Even if enough signatures are gathered, hurdles to a referendum remain. The National Electoral Institute’s members have said that the agency doesn’t have the budget to carry out the vote and at least 40% of eligible voters must participate for the referendum to be binding. The referendum on former presidents last August fell far short of the 40% voting figure.
Ariadna Gomez, left, and another volunteer collect signatures for a referendum on whether Mexico’s president should continue.
(Leila Miller / Los Angeles Times)
Stephanie Brewer, the director for Mexico and migrant rights at the D.C.-based Washington Office on Latin America, said that winning a referendum would increase López Obrador’s perception that he could move forward freely with his agenda.
“What he wants is to come out of the vote, supposing there is one, politically strengthened with this renewed and amplified popular mandate,” she said.
Opposition parties have accused the president’s supporters of twisting the stated purpose of the referendum into a tool to promote López Obrador’s agenda. The 2019 reform called for a referendum to “revoke” a president’s mandate rather than “ratify” it and a complaint before the National Electoral Institute by the National Action Party referenced how volunteers have registered voters next to posters that advertise the referendum as a means of promoting the president rather than recalling him from office.
Luis Cházaro, a congressman from the Party of the Democratic Revolution, told The Times that the referendum “has been transformed into a promotional tool for the party.” He does not plan to participate.
In Coyoacán, a cobblestoned neighborhood in Mexico City known for Frida Kahlo’s home, volunteers last Sunday gathered signatures at a plaza in front of posters of the president that said “may AMLO continue.”
Ariana Garcia, a 24-year-old volunteer, said she uses the term “ratification” for people she senses like the president and “revocation” for those she thinks oppose him.
“People tell you, ‘But I don’t want my president to leave,’ so we tell them, ‘OK, then in this case you can ratify your support for the president,’” she said.
A supporter of López Obrador listens to his speech at a rally to commemorate the president’s midterm.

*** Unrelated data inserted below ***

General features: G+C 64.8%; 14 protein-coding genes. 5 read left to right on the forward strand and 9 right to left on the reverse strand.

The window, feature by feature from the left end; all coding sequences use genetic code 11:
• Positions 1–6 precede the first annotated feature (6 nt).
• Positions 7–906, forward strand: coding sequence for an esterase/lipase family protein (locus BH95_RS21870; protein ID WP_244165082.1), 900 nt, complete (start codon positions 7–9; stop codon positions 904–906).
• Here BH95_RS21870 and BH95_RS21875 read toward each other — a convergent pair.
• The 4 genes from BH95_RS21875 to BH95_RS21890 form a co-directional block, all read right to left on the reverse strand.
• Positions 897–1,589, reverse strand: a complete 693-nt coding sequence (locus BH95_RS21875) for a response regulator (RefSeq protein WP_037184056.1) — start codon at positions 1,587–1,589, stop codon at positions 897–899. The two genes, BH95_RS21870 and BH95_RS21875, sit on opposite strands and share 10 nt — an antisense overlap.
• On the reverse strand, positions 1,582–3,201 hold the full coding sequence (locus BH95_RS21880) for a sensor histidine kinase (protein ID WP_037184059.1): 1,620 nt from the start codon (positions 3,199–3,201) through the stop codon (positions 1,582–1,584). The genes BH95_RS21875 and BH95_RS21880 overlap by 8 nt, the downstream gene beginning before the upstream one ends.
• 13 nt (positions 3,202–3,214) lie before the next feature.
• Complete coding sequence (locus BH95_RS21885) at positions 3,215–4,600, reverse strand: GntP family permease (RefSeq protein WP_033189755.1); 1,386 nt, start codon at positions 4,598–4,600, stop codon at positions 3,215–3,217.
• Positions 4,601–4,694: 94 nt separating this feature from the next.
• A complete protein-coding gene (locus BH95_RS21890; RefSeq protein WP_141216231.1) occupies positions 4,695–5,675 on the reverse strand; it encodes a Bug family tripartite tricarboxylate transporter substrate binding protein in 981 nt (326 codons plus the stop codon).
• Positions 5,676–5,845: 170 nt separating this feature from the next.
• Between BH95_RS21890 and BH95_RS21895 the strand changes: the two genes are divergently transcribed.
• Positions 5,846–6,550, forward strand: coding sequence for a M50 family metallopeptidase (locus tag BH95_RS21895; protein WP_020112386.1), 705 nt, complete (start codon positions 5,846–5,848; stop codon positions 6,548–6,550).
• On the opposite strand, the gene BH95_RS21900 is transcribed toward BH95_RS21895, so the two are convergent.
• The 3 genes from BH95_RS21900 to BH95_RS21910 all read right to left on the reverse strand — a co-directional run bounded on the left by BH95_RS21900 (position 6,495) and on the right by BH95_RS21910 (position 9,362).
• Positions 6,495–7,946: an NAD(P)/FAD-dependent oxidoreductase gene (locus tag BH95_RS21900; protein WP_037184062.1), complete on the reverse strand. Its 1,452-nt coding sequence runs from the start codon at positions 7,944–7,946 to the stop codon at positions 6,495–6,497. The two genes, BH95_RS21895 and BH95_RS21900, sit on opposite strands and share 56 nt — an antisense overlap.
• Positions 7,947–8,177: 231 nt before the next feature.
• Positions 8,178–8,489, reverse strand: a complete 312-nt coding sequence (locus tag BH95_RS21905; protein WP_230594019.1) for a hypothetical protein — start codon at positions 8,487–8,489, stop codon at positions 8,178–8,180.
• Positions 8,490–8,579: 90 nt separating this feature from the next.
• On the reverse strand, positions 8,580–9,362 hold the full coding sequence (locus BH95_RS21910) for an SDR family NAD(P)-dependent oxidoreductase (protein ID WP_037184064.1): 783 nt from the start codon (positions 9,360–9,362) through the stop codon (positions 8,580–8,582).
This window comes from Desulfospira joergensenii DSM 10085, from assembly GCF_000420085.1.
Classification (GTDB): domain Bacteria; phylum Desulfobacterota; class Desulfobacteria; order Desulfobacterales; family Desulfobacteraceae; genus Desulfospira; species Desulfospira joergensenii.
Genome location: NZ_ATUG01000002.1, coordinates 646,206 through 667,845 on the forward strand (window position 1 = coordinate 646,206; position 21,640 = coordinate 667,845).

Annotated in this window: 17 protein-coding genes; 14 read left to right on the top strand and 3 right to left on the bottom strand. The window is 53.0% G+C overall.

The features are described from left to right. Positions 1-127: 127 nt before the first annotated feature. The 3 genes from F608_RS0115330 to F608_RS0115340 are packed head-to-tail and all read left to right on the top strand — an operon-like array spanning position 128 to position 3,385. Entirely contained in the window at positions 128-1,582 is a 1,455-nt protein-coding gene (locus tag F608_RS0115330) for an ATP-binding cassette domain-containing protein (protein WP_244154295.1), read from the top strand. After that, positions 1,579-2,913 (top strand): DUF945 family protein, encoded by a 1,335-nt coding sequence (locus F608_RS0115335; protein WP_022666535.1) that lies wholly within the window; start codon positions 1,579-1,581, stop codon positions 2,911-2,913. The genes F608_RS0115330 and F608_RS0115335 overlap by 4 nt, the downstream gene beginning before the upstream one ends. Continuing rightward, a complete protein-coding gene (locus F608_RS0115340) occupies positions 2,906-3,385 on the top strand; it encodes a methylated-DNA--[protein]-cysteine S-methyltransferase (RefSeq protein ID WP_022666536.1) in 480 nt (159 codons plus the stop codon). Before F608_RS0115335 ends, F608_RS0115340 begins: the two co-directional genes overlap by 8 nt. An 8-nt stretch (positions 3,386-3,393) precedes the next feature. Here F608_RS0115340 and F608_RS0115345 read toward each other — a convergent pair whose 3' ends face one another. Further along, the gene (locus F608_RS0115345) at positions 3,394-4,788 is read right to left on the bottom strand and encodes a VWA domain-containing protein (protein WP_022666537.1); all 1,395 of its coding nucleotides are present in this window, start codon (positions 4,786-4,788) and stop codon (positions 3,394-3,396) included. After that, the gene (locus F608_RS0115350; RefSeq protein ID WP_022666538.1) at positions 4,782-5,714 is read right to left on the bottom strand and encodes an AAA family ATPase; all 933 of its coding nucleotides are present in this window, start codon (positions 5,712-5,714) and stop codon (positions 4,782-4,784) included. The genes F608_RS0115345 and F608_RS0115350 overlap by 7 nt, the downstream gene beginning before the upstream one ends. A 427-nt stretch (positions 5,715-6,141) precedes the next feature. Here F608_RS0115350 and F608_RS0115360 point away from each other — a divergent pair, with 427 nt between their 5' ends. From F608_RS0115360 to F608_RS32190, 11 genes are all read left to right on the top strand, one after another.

(Marco Ugarte/Associated Press)
Roberto Garcia, a systems engineer in Mexico City, said that he would vote against the president, uncomfortable that the federal government recently issued a decree that requires federal agencies to automatically approve infrastructure projects that are deemed to be of interest to the public or national security. He also sees the referendum as “a type of manipulation,” suspicious of why the president has contradicted the National Electoral Institute, saying it has enough funding to hold a vote he himself has fought for.
María de los Angeles Resendiz, a grandmother of 10 from the state of Mexico, will support López Obrador without hesitation.
Resendiz, 62, watches the president’s 7 a.m. news conferences each day with her husband while preparing breakfast and washing dishes. If she needs to skip one, she’ll track it down later on YouTube. She also listens to summaries in case she’s missed something.
Before López Obrador took power, Resendiz tried to stay as far away from politics as she could. She became disillusioned when she was a little girl after the 1968 Tlatelolco massacre, in which soldiers killed as many as 300 people at a student protest in Mexico City.
She called López Obrador a “simple” man who has won her confidence with his anti-corruption platform. She eagerly described how his government has set money aside for youth job training and expanded welfare payments to the elderly.
“He’s given us back our dignity,” she said. “I am proud to say that I am Mexican and that he is my president.”
Original Post: latimes.com
Op-Ed: the U.S. Shouldn’t Ignore Mexico’s Ongoing Human Rights Catastrophe
On Dec. 1, Mexican President Andrés Manuel López Obrador reached the halfway point of his six-year term. Since his election in 2018, López Obrador has not only failed to improve the country’s disastrous human rights record, he has worked to undo many of the hard-fought gains in transparency and the rule of law that rights groups, activists and campaigners have achieved since the end of one-party rule in Mexico in 2000.